The American Productivity and Quality Center (APQC) periodically conducts a survey asking organizations about the average annual hours of formal training they provide for each employee. The survey shows that “organizations providing 21- 40 hours of annual formal training per plant employee have the best performance with regard to production rate and cycle time.”
Development of employee skills is critical to the on-going success of the lab. This will directly impact quality (remakes); reduce inspection time, and reduce the learning curve. Most labs follow the “OJT” (On-the-Job-Training) approach to training. Employees are assigned a task, are watched closely for skills and then coached or closely monitored to work on areas of perceived weakness. Some labs have invested in the PTC training system which is a good way to provide direction, method and a standardized approach to performing many tasks, but the technique and subtleties of the work are still passed on from person to person or commonly called “tribal knowledge”. Formal training methods are required to ensure the perpetuation of standardized work methods, make re-training easier to conduct and support a level of standard level of quality. This also ensures that “tribal knowledge” is shared in documented method. This “tribal knowledge” needs to be shared on a regular basis with the less experienced employees. Specifically, increase the technical and decision-making skills of the lab personnel. This is best accomplished by the use of formal training provided by the most knowledgeable subject matter expert. Most labs are fortunate to have a number of employees with significant experience who can supply this knowledge.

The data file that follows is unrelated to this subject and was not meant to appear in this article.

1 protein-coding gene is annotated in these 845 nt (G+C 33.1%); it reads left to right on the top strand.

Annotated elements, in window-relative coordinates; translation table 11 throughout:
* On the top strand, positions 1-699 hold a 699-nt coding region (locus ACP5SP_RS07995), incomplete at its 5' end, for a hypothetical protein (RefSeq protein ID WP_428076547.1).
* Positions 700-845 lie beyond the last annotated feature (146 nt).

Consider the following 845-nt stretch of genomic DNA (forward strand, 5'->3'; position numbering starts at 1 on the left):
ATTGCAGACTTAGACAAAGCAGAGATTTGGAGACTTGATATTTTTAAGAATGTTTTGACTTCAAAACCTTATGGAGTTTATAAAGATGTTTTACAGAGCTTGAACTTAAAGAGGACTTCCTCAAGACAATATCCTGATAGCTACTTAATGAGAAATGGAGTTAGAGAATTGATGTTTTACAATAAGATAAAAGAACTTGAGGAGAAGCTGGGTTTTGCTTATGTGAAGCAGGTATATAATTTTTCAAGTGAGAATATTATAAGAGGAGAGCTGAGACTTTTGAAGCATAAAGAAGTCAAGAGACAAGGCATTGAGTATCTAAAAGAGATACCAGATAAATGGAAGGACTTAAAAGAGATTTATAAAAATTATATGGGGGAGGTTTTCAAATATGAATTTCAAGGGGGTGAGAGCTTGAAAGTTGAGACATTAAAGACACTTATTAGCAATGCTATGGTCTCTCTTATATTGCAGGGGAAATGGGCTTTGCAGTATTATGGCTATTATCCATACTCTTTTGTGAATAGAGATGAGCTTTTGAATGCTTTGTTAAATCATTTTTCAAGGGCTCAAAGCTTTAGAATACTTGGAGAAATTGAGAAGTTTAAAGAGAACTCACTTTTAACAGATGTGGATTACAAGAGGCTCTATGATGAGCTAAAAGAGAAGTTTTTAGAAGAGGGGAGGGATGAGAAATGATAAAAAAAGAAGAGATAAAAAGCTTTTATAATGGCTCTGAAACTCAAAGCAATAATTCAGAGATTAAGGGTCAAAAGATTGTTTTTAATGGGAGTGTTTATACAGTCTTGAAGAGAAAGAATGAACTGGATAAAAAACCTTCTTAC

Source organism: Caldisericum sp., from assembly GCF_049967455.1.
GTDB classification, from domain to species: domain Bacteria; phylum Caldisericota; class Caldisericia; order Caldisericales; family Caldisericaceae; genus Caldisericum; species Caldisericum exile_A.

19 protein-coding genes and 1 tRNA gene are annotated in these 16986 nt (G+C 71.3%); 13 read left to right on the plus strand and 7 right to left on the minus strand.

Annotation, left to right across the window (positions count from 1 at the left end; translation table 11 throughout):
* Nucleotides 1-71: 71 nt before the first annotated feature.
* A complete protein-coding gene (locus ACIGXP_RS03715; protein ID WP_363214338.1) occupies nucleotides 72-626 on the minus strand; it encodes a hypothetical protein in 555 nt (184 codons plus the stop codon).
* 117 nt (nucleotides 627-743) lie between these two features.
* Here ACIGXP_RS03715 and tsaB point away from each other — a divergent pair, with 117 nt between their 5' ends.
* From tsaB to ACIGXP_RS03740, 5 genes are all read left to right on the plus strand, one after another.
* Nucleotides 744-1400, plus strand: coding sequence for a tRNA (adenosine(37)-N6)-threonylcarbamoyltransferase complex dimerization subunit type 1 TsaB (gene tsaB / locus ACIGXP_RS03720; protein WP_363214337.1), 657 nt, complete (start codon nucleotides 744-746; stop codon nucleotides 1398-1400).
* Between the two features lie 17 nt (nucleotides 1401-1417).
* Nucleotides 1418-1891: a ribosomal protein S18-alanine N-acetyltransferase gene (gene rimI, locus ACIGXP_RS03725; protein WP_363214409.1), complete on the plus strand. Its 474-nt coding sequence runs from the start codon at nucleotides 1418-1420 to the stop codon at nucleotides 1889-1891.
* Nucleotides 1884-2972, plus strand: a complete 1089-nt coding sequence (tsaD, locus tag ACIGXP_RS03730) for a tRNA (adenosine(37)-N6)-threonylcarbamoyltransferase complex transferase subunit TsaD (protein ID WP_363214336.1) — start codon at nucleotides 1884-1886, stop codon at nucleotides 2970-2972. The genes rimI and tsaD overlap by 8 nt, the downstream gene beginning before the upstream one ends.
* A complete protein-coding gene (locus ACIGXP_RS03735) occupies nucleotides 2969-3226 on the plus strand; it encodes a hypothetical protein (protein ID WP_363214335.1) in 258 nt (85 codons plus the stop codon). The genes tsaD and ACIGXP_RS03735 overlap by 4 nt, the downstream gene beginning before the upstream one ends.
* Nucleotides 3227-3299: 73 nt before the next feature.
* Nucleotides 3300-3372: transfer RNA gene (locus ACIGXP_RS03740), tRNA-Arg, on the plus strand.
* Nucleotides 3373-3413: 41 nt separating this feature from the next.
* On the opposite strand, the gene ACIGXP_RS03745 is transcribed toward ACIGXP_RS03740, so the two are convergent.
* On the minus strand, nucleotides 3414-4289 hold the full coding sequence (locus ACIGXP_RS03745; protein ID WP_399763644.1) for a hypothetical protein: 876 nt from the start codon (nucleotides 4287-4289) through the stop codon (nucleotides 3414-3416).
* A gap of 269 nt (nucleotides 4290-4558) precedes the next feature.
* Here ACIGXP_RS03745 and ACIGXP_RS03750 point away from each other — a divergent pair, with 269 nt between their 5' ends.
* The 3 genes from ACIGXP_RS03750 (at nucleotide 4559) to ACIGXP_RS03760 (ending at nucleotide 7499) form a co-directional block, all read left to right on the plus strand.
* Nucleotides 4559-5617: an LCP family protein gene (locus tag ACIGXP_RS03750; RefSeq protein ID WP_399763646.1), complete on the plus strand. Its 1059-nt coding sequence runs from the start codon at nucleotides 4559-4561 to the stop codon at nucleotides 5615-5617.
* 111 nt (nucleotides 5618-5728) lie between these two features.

A good way to begin skills improvement is to formally designate trainers within a “train the trainers” program. If the size of the lab permits, this person would be supported by a department Lead person responsible for achieving training goals for their department.
However, “more is better” may not apply here. The APQC study also showed that there is a definite threshold for the amount of training that can be obtained before productivity begins to decline. The study shows that “organizations that provide more than a business week of training per year see a drop in productivity almost at the same level as organizations providing less than eight hours of formal training per year.” The lesson here? Provide formal training, as there are documented benefits; just don’t overdo it. The lab should aim to provide employee training for employees to build on existing skills, as well as gain additional skills.